The revolution of twisted smiles

We will vote or we will not: that is the question. With two days to go before 1 October, the focus is no longer on independence, but rather the reinstatement of fundamental rights that were thought to be well-established but, in a blink of an eye, have been rendered void. That sad, and that serious. The most fundamental common denominators of basic freedoms have been crushed by means of arrests, legal charges, and even the confusion of demonstrations with sedition. In the name of the Spanish Constitution, hundreds of websites have been blocked, gatherings have been banned, frightening fines have been imposed, business premises have been searched without a warrant, people hanging posters have been detained ... They have opened postal envelopes searching for definitive clues, and in their fervor to disembowel democracy, now they want to seal off schools and sports centers so that neither ballot boxes nor people can enter. In light of all this, the organization of the referendum (and the determination of Puigdemont and his courageous government, despite many errors and footnotes that should be acknowledged), has opened our eyes to reality: in aspiring to our own independent State we have come to realize that we were less than an autonomous region. The word was a trick, an illusion. For decades we have lived with the appearance of doing it ourselves, with our schools, the Mossos and our own language and TV; but it turns out that we were just a branch office of Spain. It only took one prosecutor and two officials from the Moncloa to take over our financial system, and to have the Guardia Civil return to camp out in villages and streets to remind us that we are a mere franchise of Spain. So as not to send the army, they sent, as if heroes, all the police they had available instead. We have taken it all peacefully, proud of being examples in the eyes of the world. We decided to be the revolution of smiles, and we like the phrase. Perhaps, in the end, we only laugh so as not to cry. There are plenty of reasons for that.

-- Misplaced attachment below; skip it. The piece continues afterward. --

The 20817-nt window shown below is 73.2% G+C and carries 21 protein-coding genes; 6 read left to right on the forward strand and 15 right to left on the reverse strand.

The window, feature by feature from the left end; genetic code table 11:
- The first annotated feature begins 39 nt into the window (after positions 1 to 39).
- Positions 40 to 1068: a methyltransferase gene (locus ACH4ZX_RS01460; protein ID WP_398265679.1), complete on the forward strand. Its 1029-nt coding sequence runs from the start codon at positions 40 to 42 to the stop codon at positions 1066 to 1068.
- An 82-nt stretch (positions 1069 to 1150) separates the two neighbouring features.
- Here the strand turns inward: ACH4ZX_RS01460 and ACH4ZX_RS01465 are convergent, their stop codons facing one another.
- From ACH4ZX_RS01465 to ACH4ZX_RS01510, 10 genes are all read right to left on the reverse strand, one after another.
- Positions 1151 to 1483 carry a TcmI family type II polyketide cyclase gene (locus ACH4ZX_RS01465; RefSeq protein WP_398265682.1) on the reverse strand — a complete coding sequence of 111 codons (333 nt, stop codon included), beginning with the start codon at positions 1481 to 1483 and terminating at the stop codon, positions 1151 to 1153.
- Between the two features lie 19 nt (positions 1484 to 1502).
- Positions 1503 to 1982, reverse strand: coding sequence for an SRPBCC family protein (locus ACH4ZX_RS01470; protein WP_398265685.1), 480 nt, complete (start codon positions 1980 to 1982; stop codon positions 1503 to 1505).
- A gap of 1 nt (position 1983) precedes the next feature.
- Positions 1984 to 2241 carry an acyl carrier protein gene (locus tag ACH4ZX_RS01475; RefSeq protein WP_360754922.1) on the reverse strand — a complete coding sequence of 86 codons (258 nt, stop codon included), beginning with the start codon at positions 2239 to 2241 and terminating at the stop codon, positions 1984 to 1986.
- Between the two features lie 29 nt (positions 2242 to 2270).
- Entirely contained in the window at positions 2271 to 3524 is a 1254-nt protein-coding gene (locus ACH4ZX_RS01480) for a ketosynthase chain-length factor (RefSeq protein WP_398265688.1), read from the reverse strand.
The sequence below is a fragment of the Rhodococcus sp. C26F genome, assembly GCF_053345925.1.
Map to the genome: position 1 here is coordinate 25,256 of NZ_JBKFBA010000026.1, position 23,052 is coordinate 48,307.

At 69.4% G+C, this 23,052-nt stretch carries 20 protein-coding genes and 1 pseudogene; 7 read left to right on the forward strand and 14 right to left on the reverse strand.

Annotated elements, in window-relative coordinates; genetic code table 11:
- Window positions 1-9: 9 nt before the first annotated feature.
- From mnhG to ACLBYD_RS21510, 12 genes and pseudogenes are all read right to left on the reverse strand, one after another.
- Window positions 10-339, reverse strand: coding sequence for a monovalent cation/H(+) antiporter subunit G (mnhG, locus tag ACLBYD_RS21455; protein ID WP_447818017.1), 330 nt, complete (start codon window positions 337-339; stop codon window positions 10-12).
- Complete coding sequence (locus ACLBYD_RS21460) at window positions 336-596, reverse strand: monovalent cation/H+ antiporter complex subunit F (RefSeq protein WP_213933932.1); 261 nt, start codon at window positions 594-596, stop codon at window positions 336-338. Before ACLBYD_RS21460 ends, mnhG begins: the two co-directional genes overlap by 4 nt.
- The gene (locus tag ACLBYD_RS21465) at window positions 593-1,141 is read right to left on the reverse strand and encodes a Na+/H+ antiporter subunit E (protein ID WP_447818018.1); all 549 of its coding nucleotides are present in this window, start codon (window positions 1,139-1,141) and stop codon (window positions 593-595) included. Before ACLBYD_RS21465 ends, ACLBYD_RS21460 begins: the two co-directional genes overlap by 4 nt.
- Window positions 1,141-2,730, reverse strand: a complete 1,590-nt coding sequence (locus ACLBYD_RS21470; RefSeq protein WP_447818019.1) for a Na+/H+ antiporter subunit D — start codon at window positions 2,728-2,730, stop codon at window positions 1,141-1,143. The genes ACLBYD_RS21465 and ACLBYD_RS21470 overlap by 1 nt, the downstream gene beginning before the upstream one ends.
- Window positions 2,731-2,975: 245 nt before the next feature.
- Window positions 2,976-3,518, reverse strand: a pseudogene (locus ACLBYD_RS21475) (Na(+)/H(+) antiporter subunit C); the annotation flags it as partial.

There will always be a Spain

Evidence --once again-- that they have understood nothing is what Juan Ignacio Zoido said on Monday. The Spanish Interior Minister said "the Guardia Civil has become, together with the National Police, an essential element to ensure order, reestablish normality, and guarantee the enjoyment of rights and freedoms". I'm left with the phrase "reestablish normality". Welcome to the country where nothing ever happens and it's convenient for them that nothing continues to happen. Catalan normality is to stand for hours in the passport control queue in El Prat airport, or lose patience and miss your flight because of the security checks at departure. Normality is to have a train system with an incident rate that goes back to the times of Adolfo Suárez nearly 40 years ago, and to accumulate a deficit of infrastructure investments with many zeros to the right. Normality is to continue paying tolls, at prices and barriers, that don't apply anywhere else. Or to not even be able to set our own trading hours. Or to not regulate, in our own way, energy poverty policies. Normality must mean to maintain an inter-territorial solidarity that tips the balance, from those who pay in to those who receive, to the point where it becomes a joke. Normality is having to hear a resounding NO to any call for a better finance system, whether proposed by Montilla or Mas. Normality is having to fight against a mountain of rulings that aim to undermine the use of Catalan and language immersion. Normality is hearing a Spanish TV reporter for Telecinco say, standing outside the Pedrera, that those who are not pro-independence are locked away in their homes because they can't go out into the streets. Normality is not listening to the 82% of the population that are calling for the right to vote. They haven't understood anything because they have no desire to do so and have drawn for themselves a made-to-order reality. Event by event, it serves them to maintain the status quo, to impose their vision of "normality", and to ensure that there will always be a Spain.

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